A DAISY (Digital Accessible Information System) book is a set of digital files that may include audio narration, text marked with special navigation tags, and other files that synchronize text with audio. Students can read the text on the screen and at the same time hear it read out loud by a narrator or text-to-speech voice.

Unlike analogue talking books, DAISY books offer easy and rapid navigation. A book can be navigated by such elements as sentence, paragraph, page (including specific page numbers) and various heading levels. It is also possible to fast forward or rewind and to jump back and forth by time increments when using the audio component.

DAISY navigation is useful for those with partial or no sight, children learning to read as well as people learning new languages. Seniors and individuals with low literacy skills or learning difficulties also benefit. Multi-modal information processing methods combined with easy navigation significantly increase phonetic skills, comprehension and fluency.

DAISY features have been integrated into the mainstream EPUB 3 standard.

See also: Finding Accessible Apps for Reading, Choosing A Mainstream Reading System, Creating the Best Way to Read and Publish [SlideShare presentations].

Learn about ereaders with Load2Learn [YouTube video].

Use Cases, Tutorials and GuidelinesFamily members sitting on a couch, each with their own gadget: laptop computer or media player

People Learn and Understand Information in Many Different Ways

Studies by and for educators identify three basic styles of learning: auditory, tactile/kinetic, and visual. Auditory learners prefer lectures and discussions to textbooks. They interpret meaning by paying close attention to tone of voice, pitch, and speed. Tactile/kinetic learners prefer a hands-on approach. They may be easily distracted by their need for exploration and activity. Visual learners often think in pictures and prefer graphical representations of concepts through charts, diagrams, or tables.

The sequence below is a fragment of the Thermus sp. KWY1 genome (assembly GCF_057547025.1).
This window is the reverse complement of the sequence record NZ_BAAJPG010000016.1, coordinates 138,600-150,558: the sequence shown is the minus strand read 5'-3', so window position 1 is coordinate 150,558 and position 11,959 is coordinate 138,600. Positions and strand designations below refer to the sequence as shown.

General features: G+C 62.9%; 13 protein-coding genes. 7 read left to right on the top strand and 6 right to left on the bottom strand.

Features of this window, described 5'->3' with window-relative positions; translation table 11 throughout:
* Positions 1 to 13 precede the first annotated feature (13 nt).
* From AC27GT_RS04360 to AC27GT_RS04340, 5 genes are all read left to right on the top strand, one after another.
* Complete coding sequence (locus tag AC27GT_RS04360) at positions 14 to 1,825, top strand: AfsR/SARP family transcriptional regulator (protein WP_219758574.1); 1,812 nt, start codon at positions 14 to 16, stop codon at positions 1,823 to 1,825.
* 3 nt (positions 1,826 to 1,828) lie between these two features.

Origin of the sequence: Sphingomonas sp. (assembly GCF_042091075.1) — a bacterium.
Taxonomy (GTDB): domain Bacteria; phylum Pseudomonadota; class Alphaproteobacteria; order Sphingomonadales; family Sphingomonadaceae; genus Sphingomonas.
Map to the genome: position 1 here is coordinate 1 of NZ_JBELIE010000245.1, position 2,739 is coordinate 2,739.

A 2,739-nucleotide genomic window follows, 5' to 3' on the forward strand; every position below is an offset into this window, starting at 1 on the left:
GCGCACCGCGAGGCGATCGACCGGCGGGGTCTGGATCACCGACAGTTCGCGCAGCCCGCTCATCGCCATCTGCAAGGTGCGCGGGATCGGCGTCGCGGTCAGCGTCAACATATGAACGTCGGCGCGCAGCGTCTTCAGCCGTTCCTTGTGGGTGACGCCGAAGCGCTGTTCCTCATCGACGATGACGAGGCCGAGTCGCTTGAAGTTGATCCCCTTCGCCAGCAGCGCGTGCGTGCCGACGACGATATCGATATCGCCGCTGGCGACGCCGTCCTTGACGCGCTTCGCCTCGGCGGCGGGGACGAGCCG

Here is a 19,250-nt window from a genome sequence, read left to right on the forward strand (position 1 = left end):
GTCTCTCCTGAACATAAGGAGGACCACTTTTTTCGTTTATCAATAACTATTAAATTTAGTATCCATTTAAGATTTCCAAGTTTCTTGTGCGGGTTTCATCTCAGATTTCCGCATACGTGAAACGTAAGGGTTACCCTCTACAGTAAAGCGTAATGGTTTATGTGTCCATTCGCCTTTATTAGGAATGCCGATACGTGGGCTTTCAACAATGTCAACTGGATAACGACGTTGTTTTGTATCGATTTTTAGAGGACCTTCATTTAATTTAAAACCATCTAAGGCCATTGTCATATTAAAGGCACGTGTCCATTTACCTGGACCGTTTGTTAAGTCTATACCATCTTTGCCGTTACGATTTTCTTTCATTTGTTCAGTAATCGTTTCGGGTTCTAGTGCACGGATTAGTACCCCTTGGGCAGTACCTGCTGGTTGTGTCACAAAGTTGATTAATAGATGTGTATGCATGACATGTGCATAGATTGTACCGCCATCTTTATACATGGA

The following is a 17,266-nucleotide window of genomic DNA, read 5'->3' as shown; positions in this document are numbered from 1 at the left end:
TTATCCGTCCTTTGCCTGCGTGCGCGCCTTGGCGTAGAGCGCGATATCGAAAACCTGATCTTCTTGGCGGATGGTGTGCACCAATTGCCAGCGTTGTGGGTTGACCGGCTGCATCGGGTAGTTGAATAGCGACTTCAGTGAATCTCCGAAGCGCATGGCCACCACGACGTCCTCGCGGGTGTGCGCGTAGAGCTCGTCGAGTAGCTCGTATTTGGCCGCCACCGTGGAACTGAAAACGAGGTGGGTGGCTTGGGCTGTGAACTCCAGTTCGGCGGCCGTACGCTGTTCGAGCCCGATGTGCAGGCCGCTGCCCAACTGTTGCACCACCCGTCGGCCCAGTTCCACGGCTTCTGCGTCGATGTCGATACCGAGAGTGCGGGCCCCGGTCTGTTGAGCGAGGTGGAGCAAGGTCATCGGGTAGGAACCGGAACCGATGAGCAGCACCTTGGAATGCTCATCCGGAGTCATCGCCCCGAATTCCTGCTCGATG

Some individuals may not fall under these three learning styles; they may require a combination of two styles to understand and comprehend new material. Others may have to adapt to new learning styles as their lifestyles change. For example, a visual learner who is experiencing the effects of aging on their eyesight, may need to shift toward a more auditory learning style.

Conversely, a student who has successfully learned through hands-on, tactile methods may need to adapt to more visual and auditory learning as they enter higher education.

By synchronizing audio, images and text, DAISY multimedia can address the needs of each type of learner. DAISY hardware players, much like CD players or MP3 players, can be of great assistance to auditory learners who benefit from audio playback, whether presented through a text-to-speech feature or through human narration.

Full-text, full-audio DAISY books synchronize the audio playback with written text displayed on a computer screen to the benefit of visual learners. Easy navigation of information produced in DAISY offers tactile/kinetic learners the opportunity to explore documents and interact with information in a way that holds their attention and improves their learning.

People with print disabilities such as blindness or dyslexia have benefited from DAISY's synchronized multimedia for more than a decade. Thanks to the recent development of new software tools for the production of DAISY multimedia, today everyone can have access to information in a way that best suits their personal learning style.

Last update: September 2nd, 2015